Lee Boyce is a Toronto-based strength trainer who helps clients and athletes achieve strength and fitness, athletic performance, and hypertrophy goals. In his new column “Basics Made Better” he helps you to optimize classic exercises in order to achieve even more muscle building. Follow him on Instagram.
When the time comes to build a bigger, stronger back, many lifters turn to the one-armed barbell row. And yes, it is a proven and real developer of back thicknesses. It’s also easy to sacrifice your form when you start getting heavy with the dumbbell row. And you don̵
Here’s what happens when you get too heavy: You do random partial repetitions with a 150-pound dumbbell. Except that you no longer move with your back muscles as the main driver. Instead, use your abs and obliques to “twist” the weight up. In some ways, you are still developing back muscles and strength.
However, they also put strain on your lumbar spine in ways that can cause long-term problems. There is a better, smarter way to challenge yourself with lines. And it comes from looking at your anatomy.
Rows of dumbbells are lat developers, and the fibers of your lats move in a mostly oblique, mostly horizontal pattern. It makes sense to follow this fibrous path if you really want to take full advantage of the lats while doing dumbbell rows. Try grabbing a resistance band instead of trying to lift larger and larger weights straight up. Anchor it in front of you and grab a lighter dumbbell. You don’t have to get heavy.
What makes it better Plain and simple – adding the horizontal force angle you created by anchoring the ligament to the dumbbell and an object in front of you. Now you have a force pulling the weight forward and gravity pulling it down. If you use the same pattern that you would use on a typical row of dumbbells (adjust your shoulder, pull through your elbow, and “sweep” the dumbbell towards your waist), you’ll get a lot more for each rep and one pump Your money will last forever. Here’s how to make it happen.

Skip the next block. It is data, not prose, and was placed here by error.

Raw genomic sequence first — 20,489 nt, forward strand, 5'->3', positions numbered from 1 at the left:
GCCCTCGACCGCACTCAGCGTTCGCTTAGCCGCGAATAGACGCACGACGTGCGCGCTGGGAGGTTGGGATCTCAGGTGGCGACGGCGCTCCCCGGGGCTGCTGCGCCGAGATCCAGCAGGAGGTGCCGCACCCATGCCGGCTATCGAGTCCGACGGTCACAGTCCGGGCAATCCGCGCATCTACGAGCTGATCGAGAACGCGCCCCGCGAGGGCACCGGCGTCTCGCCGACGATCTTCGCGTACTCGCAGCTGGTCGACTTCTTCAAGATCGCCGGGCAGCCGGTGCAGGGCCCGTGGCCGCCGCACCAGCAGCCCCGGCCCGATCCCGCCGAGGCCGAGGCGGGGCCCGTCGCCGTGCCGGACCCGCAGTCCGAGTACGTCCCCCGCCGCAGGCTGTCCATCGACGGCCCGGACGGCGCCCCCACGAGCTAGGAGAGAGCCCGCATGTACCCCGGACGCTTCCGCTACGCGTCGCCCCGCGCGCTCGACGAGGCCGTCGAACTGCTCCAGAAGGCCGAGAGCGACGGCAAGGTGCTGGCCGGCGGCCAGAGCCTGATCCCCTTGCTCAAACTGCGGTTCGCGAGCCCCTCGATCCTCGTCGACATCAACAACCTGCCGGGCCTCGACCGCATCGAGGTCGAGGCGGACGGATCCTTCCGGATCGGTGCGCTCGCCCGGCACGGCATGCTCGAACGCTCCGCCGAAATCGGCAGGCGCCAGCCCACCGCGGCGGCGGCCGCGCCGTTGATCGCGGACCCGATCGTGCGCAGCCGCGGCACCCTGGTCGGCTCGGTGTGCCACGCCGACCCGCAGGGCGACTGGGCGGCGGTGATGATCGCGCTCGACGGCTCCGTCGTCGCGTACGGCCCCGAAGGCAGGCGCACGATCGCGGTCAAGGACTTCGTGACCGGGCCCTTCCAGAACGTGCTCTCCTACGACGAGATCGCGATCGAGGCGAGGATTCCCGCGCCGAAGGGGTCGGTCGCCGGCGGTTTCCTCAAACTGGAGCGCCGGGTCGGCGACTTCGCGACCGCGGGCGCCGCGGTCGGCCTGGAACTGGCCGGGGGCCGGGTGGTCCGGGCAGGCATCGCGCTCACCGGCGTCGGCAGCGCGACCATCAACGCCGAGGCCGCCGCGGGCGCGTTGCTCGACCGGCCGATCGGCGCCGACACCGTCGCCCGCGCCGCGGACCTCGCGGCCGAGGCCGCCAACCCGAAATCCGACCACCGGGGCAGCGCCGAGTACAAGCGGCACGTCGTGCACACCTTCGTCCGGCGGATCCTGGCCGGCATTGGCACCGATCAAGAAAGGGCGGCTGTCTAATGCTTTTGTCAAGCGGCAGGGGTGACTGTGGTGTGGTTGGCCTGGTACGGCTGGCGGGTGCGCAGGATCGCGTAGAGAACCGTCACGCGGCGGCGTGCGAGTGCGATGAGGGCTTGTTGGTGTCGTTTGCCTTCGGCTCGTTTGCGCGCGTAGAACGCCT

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- Set up your bench in front of a sturdy object around which you can tie one end of your loop tape. Don’t use thick tape – one of your thinnest should work fine to start with.
- Wrap the tape around the base of the object and the other end around your dumbbell. Remember – the barbell should be much lighter than your typical rowing weight. A smart starting guideline is to cut the weight you are lifting in half.
- Adjust as you normally would for your individual row of arms. One hand on the bench with a flat back and an even upper body. Row the banded weight up to your waist and squeeze for maximum lat contraction.
- Let the weight slide forward slightly when it comes to the starting position. That way, you can pull the next rep down to your waist perfectly. Think of a gentle arc or “sweeping” motion with the arm.
- Repeat for high reps. Focus on sets of 12-15 per arm and keep them slow and controlled. Do 3 to 4 sets.
Sometimes it is better to think about the quality and technique of the repetitions before considering other ways to increase the effort. And this training hack is the definition of smart gaming. At the end of the day, your joints will be glad you did, and your back development will thank you – when you look at your annoying size plateau through your rearview mirror.
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